The consensus on the Eagles’ needs entering the draft has been formed for a while now: a wide receiver to help replace the production of Desean Jackson, help in the defensive backfield, and a pass rusher able to threaten opposing quarterbacks.
We’ve talked a bit about the first two, and now we’ll take a look at the third. The Eagles had 37 sacks in 2013, good (or bad) for 20th in the NFL. They were a lot closer to Chicago and Jacksonville in last place (31 sacks apiece) than to Carolina in first (60.)
Improving the pass rush is also one of the best ways to improve a team’s secondary, as the cornerbacks and safeties are asked to maintain coverage for much shorter periods of time. Being able to disrupt the pocket without relying on blitzes will leave more players free to cover, as well.
This position is a bit harder to predict for the Eagles than the previous two, because there aren’t a lot of 3-4 pass rush prospects grading out around the end of the first round this year. There are a lot of high end players that should be long gone when pick 22 rolls around, and there are some that look like pretty solid later round picks. We’ll focus on those.
Jeremiah Attaochu, Georgia Tech
Georgia Tech’s Jeremiah Attaochu (6-foot-3) has the look of a pass rusher who can be successful at getting to the quarterback in any scheme. He set the school career sack record with 31.5 and recorded double digit sacks in both a 3-4 (10 in 2012) and 4-3 defense (12.5 in 2013.) The Eagles should be able to find Attaochu in the second or maybe even third round.
Trent Murphy, Stanford
Stanford’s Trent Murphy led the nation in sacks with 15 in 2013. Murphy has started the last three years in a 3-4 defense and captained the Cardinal. Murphy is 6-foot-5 and had the largest hands of any player to attend the combine. He only ran a 4.86 forty at the combine and may have trouble covering runningbacks and tight ends in an increasingly pass happy NFL. Murphy is another player who should go somewhere on the second day of the draft.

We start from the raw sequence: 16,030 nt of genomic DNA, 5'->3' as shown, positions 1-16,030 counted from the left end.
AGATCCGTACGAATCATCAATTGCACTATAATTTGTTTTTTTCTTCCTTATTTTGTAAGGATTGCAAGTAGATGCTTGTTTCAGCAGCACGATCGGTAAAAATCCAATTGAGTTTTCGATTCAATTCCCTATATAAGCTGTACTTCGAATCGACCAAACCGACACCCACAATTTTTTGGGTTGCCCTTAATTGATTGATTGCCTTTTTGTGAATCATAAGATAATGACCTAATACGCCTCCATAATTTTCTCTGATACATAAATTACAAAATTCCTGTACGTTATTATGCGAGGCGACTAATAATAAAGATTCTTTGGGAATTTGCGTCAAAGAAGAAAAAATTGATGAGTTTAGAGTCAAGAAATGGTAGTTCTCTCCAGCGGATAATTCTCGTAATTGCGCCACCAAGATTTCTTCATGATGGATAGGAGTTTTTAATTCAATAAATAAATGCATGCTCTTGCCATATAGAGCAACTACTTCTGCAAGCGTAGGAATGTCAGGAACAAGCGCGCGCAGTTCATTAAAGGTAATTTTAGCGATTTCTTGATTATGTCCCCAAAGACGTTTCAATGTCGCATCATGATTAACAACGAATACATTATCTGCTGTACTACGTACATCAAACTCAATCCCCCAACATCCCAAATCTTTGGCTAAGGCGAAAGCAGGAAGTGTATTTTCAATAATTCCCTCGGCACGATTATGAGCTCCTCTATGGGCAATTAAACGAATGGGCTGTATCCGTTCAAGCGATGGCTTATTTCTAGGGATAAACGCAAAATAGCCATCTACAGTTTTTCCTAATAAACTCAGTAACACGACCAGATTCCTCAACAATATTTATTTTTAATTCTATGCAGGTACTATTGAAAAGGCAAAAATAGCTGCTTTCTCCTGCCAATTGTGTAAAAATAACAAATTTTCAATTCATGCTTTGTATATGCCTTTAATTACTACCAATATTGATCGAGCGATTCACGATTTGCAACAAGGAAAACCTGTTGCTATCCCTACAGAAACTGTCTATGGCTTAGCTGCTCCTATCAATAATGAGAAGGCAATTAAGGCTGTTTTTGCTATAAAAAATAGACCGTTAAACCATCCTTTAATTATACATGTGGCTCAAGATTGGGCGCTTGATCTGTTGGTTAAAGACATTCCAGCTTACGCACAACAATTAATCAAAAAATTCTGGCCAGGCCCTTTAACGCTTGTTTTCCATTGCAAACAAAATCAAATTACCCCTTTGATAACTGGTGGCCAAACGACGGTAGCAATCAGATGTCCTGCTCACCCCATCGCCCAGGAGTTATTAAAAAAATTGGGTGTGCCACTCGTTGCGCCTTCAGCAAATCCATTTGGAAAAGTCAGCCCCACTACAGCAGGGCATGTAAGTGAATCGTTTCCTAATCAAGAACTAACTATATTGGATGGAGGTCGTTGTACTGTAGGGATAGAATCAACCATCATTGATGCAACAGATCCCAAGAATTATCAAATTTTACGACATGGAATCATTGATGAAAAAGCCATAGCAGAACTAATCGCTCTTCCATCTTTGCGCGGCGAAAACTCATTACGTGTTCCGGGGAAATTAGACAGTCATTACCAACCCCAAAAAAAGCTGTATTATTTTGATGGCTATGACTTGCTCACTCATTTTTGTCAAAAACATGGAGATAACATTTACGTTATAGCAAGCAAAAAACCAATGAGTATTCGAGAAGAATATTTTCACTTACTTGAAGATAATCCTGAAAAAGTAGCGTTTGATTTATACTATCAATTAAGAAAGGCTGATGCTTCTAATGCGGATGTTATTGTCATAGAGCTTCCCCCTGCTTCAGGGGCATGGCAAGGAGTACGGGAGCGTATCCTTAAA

Trevor Reilly, Utah
Utah’s Trevor Reilly is another big (6-foot-5) prospect. With an eye popping eight forced fumbles and two interceptions in his career, Reilly could certainly be classified as a playmaker. He also had 20 career sacks. He displayed tremendous versatility with the Utes, starting games at outside linebacker, defensive end, and inside linebacker. He could be a steal for the Eagles and they should jump on him if they find him around on the draft’s final day.
Kareem Martin, UNC
North Carolina’s Kareem Martin is an end the Eagles could consider transitioning to the rush linebacker role. He had a great senior year with 11.5 sacks and showed impressive athleticism at the combine that could help him make the switch. Martin was a three year starter and team captain for Carolina and has tempting size (6-foot-6, 272.) He is another player who falls into the day two category.
Kyle Van Noy, BYU
BYU’s Kyle Van Noy (6-foot-3) was incredibly productive playing in a 3-4 in college. In four years, he recorded 25 sacks, 7 interceptions and 11 forced fumbles. He has shown he can recover from injury and distractions to play and produce and has been as adept in coverage as any of the players discussed here. Van Noy will probably go late on day 2.